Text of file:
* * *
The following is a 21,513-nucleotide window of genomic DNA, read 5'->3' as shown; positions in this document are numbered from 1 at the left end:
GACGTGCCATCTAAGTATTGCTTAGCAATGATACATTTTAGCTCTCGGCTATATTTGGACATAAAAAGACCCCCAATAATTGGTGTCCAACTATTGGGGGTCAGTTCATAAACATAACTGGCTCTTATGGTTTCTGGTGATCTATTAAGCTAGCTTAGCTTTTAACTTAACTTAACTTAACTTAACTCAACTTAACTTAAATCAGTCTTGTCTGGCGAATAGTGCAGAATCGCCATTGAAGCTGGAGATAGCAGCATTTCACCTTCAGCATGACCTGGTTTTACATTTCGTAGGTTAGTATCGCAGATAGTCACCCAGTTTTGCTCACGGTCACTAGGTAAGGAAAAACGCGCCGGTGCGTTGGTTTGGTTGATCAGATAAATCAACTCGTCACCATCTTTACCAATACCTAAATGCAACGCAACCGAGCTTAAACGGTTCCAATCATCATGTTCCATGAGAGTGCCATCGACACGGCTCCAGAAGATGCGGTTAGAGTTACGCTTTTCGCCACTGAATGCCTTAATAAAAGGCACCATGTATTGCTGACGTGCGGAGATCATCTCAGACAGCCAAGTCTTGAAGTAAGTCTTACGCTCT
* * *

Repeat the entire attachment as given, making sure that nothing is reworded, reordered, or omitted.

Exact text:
The following is a 21,513-nucleotide window of genomic DNA, read 5'->3' as shown; positions in this document are numbered from 1 at the left end:
GACGTGCCATCTAAGTATTGCTTAGCAATGATACATTTTAGCTCTCGGCTATATTTGGACATAAAAAGACCCCCAATAATTGGTGTCCAACTATTGGGGGTCAGTTCATAAACATAACTGGCTCTTATGGTTTCTGGTGATCTATTAAGCTAGCTTAGCTTTTAACTTAACTTAACTTAACTTAACTCAACTTAACTTAAATCAGTCTTGTCTGGCGAATAGTGCAGAATCGCCATTGAAGCTGGAGATAGCAGCATTTCACCTTCAGCATGACCTGGTTTTACATTTCGTAGGTTAGTATCGCAGATAGTCACCCAGTTTTGCTCACGGTCACTAGGTAAGGAAAAACGCGCCGGTGCGTTGGTTTGGTTGATCAGATAAATCAACTCGTCACCATCTTTACCAATACCTAAATGCAACGCAACCGAGCTTAAACGGTTCCAATCATCATGTTCCATGAGAGTGCCATCGACACGGCTCCAGAAGATGCGGTTAGAGTTACGCTTTTCGCCACTGAATGCCTTAATAAAAGGCACCATGTATTGCTGACGTGCGGAGATCATCTCAGACAGCCAAGTCTTGAAGTAAGTCTTACGCTCT